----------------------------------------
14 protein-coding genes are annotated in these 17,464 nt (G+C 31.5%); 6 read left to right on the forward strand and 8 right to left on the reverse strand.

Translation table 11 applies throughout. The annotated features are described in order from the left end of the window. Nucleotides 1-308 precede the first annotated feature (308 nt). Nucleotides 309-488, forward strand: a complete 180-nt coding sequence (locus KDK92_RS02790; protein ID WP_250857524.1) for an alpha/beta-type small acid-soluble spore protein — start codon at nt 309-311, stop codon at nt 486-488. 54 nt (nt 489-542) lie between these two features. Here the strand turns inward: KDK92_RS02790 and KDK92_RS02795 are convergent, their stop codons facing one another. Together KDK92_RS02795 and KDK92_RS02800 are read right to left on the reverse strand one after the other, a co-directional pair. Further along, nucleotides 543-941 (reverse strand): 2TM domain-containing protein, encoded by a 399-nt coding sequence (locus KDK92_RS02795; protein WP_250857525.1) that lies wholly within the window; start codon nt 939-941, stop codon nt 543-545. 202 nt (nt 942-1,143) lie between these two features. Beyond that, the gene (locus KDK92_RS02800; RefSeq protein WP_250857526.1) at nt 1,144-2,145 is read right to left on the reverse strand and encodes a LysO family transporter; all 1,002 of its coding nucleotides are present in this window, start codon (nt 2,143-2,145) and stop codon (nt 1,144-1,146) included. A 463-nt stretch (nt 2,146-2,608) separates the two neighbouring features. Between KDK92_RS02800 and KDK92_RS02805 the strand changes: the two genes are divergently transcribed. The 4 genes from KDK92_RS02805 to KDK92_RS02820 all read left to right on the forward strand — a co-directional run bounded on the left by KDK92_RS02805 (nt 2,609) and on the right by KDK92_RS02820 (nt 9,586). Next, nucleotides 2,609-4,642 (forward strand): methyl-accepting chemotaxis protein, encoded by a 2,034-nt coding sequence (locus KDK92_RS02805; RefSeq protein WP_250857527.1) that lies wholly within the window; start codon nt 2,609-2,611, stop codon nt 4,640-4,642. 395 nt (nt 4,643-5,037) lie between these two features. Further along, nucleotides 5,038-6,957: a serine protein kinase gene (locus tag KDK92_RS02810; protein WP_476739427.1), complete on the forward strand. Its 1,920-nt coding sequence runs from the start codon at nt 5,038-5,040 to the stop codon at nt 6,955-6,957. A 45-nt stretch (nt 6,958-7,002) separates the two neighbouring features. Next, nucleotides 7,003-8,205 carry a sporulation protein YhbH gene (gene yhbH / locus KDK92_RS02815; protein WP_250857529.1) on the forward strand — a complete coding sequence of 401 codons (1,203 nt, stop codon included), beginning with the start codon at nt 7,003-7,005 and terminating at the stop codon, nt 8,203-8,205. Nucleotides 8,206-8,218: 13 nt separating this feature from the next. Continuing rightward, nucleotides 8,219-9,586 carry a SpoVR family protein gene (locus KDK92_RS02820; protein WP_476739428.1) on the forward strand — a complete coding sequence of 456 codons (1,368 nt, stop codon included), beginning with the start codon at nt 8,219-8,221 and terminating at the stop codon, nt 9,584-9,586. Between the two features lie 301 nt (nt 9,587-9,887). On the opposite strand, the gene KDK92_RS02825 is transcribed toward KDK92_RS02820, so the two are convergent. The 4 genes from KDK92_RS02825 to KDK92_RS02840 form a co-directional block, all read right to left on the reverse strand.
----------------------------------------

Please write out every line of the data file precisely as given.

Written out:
14 protein-coding genes are annotated in these 17,464 nt (G+C 31.5%); 6 read left to right on the forward strand and 8 right to left on the reverse strand.

Translation table 11 applies throughout. The annotated features are described in order from the left end of the window. Nucleotides 1-308 precede the first annotated feature (308 nt). Nucleotides 309-488, forward strand: a complete 180-nt coding sequence (locus KDK92_RS02790; protein ID WP_250857524.1) for an alpha/beta-type small acid-soluble spore protein — start codon at nt 309-311, stop codon at nt 486-488. 54 nt (nt 489-542) lie between these two features. Here the strand turns inward: KDK92_RS02790 and KDK92_RS02795 are convergent, their stop codons facing one another. Together KDK92_RS02795 and KDK92_RS02800 are read right to left on the reverse strand one after the other, a co-directional pair. Further along, nucleotides 543-941 (reverse strand): 2TM domain-containing protein, encoded by a 399-nt coding sequence (locus KDK92_RS02795; protein WP_250857525.1) that lies wholly within the window; start codon nt 939-941, stop codon nt 543-545. 202 nt (nt 942-1,143) lie between these two features. Beyond that, the gene (locus KDK92_RS02800; RefSeq protein WP_250857526.1) at nt 1,144-2,145 is read right to left on the reverse strand and encodes a LysO family transporter; all 1,002 of its coding nucleotides are present in this window, start codon (nt 2,143-2,145) and stop codon (nt 1,144-1,146) included. A 463-nt stretch (nt 2,146-2,608) separates the two neighbouring features. Between KDK92_RS02800 and KDK92_RS02805 the strand changes: the two genes are divergently transcribed. The 4 genes from KDK92_RS02805 to KDK92_RS02820 all read left to right on the forward strand — a co-directional run bounded on the left by KDK92_RS02805 (nt 2,609) and on the right by KDK92_RS02820 (nt 9,586). Next, nucleotides 2,609-4,642 (forward strand): methyl-accepting chemotaxis protein, encoded by a 2,034-nt coding sequence (locus KDK92_RS02805; RefSeq protein WP_250857527.1) that lies wholly within the window; start codon nt 2,609-2,611, stop codon nt 4,640-4,642. 395 nt (nt 4,643-5,037) lie between these two features. Further along, nucleotides 5,038-6,957: a serine protein kinase gene (locus tag KDK92_RS02810; protein WP_476739427.1), complete on the forward strand. Its 1,920-nt coding sequence runs from the start codon at nt 5,038-5,040 to the stop codon at nt 6,955-6,957. A 45-nt stretch (nt 6,958-7,002) separates the two neighbouring features. Next, nucleotides 7,003-8,205 carry a sporulation protein YhbH gene (gene yhbH / locus KDK92_RS02815; protein WP_250857529.1) on the forward strand — a complete coding sequence of 401 codons (1,203 nt, stop codon included), beginning with the start codon at nt 7,003-7,005 and terminating at the stop codon, nt 8,203-8,205. Nucleotides 8,206-8,218: 13 nt separating this feature from the next. Continuing rightward, nucleotides 8,219-9,586 carry a SpoVR family protein gene (locus KDK92_RS02820; protein WP_476739428.1) on the forward strand — a complete coding sequence of 456 codons (1,368 nt, stop codon included), beginning with the start codon at nt 8,219-8,221 and terminating at the stop codon, nt 9,584-9,586. Between the two features lie 301 nt (nt 9,587-9,887). On the opposite strand, the gene KDK92_RS02825 is transcribed toward KDK92_RS02820, so the two are convergent. The 4 genes from KDK92_RS02825 to KDK92_RS02840 form a co-directional block, all read right to left on the reverse strand.